This is how the writer from Comiso, Gesualdo Bufalino, defined the city where he was born, lived and worked, not just because of its truly spectacular setting, but also for the stage-like spaces which are shared and enjoyed by its inhabitants.
Located in the province of Ragusa, the city of Comiso is slightly off the beaten tourist track even though it is filled with old monuments and an atmosphere typical of Sicily. The city was revitalised in 2013 when the old military airport was converted into a civil airport, which is no more than five kilometres from the city.
Situated at the foot of the Hyblaean Mountains, Comiso reveals an ancient history, which dates back to Roman times. During excavations carried out to build the Town Hall, thermal baths were discovered dating back to the period of the Antonini in the second century AD, vast and luxurious thermae with baths, caldarium, tepidarium and frigidarium.
The Town Hall stands in Piazza Fonte Diana, named after the large statue of the goddess located in its centre. Legend has it that the goddess would drink and bathe in the fountain, and in ancient times the square was called Piazza della Fontana (Fountain Square) because of the spring that bubbled up in the square.
Comiso has always been rich in pure and miraculous waters, which attracted a large number of people to the place. The Town Hall, which was finished in 1887, is an example of “Umbertino” (late nineteenth century) style, although softened by several classical elements such as Doric and Corinth capitals. Religious sites are often in the Baroque style, such as the Santa Maria delle Stelle, or Mother Church, which was rebuilt after it suffered serious damage in the earthquake that hit the city in 1693.
The Church of SS Annunziata with the Church of Gesù form, instead, almost a single monumental complex. Here you can admire a splendid wooden ceiling painted with scenes from the life of the Saint Filippo Neri. Also worthy of a visit is the Sanctuary of San Francesco all’Immacolata, a national monument with a spectacular fifteenth-century cloister.
A very unusual monument is also found in Comiso: the pagoda of peace, which was built in local white stone with the pointed form of a round dome topped by a pinnacle, and was commissioned by the Japanese monk Morishita.
Under the Signoria of the Naselli, the city experienced a period of prosperity and the Teatro Naselli was named after this great family, who transformed Comiso from a baronage to a county. This small but pretty theatre with its pillars and pediments made of local white stone has an packed calendar of theatre, operetta and opera performances.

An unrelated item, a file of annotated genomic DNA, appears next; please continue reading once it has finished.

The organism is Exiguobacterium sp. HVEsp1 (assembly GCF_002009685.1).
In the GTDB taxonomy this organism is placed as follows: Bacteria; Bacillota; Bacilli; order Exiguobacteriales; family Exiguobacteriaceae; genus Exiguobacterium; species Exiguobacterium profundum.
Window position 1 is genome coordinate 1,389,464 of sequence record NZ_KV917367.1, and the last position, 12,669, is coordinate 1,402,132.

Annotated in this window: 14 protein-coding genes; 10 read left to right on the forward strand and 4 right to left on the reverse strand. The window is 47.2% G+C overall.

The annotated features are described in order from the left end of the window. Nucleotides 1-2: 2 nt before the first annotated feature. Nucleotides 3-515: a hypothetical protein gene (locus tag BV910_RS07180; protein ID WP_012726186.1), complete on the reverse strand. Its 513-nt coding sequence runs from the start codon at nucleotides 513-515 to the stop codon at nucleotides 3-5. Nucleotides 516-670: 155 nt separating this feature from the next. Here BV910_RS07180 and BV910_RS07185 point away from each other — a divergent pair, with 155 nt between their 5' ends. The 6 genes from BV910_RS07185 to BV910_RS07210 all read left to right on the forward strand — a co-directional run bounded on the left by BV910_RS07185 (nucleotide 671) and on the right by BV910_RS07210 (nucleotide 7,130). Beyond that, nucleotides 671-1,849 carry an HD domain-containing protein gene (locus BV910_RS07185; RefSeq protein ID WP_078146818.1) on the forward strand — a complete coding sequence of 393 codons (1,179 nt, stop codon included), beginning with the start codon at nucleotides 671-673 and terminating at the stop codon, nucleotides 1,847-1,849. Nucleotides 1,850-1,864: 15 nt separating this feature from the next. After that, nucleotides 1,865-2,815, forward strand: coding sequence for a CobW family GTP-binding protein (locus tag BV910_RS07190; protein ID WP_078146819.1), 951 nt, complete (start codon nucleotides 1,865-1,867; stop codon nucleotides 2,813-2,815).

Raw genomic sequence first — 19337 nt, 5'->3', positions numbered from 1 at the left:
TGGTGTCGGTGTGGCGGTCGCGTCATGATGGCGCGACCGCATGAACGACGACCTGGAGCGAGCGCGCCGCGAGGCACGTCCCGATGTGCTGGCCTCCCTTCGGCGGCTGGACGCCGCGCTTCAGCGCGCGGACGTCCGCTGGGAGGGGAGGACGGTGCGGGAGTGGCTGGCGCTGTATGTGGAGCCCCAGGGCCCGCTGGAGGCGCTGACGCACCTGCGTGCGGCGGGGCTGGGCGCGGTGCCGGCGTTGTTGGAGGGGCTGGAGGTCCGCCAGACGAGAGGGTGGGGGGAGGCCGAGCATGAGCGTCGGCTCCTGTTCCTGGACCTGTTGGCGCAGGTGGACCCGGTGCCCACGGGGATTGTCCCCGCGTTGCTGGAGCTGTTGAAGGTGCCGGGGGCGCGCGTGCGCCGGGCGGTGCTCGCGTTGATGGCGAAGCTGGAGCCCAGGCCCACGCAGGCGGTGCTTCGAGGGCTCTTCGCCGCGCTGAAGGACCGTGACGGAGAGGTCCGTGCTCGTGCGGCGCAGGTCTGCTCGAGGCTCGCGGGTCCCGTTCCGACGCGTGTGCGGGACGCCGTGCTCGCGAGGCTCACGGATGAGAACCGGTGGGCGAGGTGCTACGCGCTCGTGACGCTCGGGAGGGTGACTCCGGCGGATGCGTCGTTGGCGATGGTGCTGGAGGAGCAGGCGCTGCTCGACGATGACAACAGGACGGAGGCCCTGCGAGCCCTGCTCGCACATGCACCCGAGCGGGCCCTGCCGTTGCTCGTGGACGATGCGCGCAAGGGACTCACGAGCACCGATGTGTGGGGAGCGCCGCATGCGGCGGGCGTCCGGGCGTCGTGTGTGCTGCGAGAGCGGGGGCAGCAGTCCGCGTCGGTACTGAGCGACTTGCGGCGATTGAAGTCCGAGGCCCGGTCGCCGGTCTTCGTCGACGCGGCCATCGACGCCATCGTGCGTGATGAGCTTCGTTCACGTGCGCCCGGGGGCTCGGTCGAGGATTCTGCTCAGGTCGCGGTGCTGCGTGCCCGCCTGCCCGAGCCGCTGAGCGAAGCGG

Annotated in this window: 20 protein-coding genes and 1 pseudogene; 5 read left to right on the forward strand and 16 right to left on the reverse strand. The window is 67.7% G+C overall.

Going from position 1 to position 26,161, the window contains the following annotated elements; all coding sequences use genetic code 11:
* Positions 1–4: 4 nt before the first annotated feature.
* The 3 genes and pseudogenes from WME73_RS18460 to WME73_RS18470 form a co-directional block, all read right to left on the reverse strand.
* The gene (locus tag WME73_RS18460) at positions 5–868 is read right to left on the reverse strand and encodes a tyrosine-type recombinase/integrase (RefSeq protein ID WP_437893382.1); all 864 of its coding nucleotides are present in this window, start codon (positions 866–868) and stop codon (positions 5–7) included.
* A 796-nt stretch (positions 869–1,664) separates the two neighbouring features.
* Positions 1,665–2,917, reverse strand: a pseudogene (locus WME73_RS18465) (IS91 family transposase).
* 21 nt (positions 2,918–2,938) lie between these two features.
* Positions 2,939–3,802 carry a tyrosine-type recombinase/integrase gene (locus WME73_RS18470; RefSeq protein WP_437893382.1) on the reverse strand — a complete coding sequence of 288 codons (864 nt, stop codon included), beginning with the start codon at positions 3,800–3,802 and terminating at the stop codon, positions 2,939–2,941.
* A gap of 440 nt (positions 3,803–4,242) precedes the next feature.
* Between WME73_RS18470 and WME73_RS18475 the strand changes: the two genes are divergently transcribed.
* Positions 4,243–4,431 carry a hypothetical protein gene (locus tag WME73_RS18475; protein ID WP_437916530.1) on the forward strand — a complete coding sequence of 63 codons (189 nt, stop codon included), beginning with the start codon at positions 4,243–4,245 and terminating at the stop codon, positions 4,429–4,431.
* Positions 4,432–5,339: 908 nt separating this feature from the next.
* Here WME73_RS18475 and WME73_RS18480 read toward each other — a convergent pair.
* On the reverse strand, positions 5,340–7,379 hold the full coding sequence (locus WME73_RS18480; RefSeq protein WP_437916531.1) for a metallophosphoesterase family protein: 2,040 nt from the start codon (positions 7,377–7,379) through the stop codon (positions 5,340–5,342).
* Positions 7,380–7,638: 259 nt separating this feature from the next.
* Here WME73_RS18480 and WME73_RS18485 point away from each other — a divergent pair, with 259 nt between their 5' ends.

But the feather in the cap of Comiso is the vast Natural History Museum. Set up in 1991, it is housed in two adjacent buildings. The Cetaceans section – the largest in southern Italy – is located in the Old Fish Market, while the Palaeontology and Zoology section is found on the first floor of the former art school. The museum has many rarities: not just the remains of elephants, hippopotamuses, bison, deer and wolves, but also Sicilian and tropical insects, rare and deep-sea fish, and the curious Python molurus, some five metres long with a weight of 40 kg.
There are also many spectacular festivals during the year, particularly the Easter Festival, known as ‘A Paci’, when the meeting between Our Lady of the Assumption and resurrected Jesus is represented, and the Festival of SS Maria Addolorata (Mary, Mother of Sorrows) on the third Sunday of May, which features a collection of ‘gifts’ for the dinner. And in September, in the area of Pedalino, the traditional of the Grape Harvest Feast takes place. This food and wine, folklore and cultural event each year attracts thousands of visitors.
The surrounding area offers a variety of crops, from olives to carob, almonds and all types of fruit trees.
The cusine of Comisio
The cuisine of Comiso is rooted in ancient traditions and offers unique local dishes, such as caponata di melanzane (aubergine stew), involtini di pesce spada (swordfish rolls), sweet couscous and minted beans, together with sweets such as marzipan and buccellato, a pastry doughnut filled with dried figs, raisins and orange peel, to be enjoyed with a glass of Vino Ambrato of Comiso, a special white wine ideal for desserts.
Where to sleep in Comisio
Comiso is a welcoming city and offers different possibilities for accommodation.
To find the ideal hotel and the best offers you can do a search for the stars but also for districts or landmarks.
Testo di Anna Glik
Foto © Sisterscom.com; Shutterstock
Foto © Sisterscom.com; Shutterstock
Video: www.visitsicily.infoCopyright © Sisterscom.com
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